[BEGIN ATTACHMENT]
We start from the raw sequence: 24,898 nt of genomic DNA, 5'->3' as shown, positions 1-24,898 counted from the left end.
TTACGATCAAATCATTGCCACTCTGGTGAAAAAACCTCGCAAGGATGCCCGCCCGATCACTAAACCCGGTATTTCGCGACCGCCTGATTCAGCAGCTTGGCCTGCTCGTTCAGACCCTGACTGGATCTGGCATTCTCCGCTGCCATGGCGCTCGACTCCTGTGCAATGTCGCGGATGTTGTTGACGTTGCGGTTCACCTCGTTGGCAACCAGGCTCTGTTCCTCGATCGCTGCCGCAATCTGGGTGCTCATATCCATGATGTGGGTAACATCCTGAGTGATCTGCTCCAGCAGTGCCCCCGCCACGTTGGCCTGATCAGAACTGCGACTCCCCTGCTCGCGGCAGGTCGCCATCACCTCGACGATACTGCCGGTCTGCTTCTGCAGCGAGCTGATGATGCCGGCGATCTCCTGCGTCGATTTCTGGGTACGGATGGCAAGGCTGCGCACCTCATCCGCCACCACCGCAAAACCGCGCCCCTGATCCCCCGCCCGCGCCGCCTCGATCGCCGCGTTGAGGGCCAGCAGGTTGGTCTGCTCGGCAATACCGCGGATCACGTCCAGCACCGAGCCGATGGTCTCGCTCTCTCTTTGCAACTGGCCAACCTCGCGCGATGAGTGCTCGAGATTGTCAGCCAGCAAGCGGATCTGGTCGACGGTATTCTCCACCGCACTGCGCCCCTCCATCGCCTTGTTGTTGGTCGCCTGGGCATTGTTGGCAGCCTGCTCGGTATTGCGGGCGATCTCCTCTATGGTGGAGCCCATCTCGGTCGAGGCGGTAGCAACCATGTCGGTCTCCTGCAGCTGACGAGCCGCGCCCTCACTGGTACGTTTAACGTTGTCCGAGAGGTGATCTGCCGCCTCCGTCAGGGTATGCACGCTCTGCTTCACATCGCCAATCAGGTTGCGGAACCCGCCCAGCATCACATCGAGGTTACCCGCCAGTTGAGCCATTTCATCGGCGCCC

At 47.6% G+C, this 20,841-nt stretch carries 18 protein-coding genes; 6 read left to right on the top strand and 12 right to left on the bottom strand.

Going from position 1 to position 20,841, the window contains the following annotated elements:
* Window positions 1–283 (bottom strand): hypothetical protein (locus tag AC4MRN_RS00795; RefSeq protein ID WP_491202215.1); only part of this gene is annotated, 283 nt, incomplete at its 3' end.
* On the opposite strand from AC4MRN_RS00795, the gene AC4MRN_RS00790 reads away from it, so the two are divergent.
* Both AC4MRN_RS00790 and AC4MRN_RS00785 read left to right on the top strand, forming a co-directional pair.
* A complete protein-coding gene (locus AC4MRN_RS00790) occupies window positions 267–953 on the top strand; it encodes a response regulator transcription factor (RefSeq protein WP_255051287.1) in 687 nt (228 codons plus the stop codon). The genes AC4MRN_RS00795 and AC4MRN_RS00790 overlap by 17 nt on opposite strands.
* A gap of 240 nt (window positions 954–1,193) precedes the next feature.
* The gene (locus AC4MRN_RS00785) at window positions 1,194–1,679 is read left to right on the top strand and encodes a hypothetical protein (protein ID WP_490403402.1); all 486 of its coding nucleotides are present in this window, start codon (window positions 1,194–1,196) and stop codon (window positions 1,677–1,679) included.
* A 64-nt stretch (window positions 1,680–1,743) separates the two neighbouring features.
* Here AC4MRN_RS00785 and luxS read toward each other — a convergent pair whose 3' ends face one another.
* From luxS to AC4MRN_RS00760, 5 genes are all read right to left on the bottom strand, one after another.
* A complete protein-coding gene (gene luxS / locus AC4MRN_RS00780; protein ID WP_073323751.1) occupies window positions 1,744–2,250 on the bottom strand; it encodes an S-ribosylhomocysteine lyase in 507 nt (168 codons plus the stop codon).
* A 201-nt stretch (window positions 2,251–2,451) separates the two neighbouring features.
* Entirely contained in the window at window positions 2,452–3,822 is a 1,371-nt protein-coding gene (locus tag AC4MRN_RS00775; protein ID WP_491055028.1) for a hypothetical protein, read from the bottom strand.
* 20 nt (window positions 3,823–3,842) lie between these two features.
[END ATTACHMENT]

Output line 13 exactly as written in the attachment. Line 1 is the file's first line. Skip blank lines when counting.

* From luxS to AC4MRN_RS00760, 5 genes are all read right to left on the bottom strand, one after another.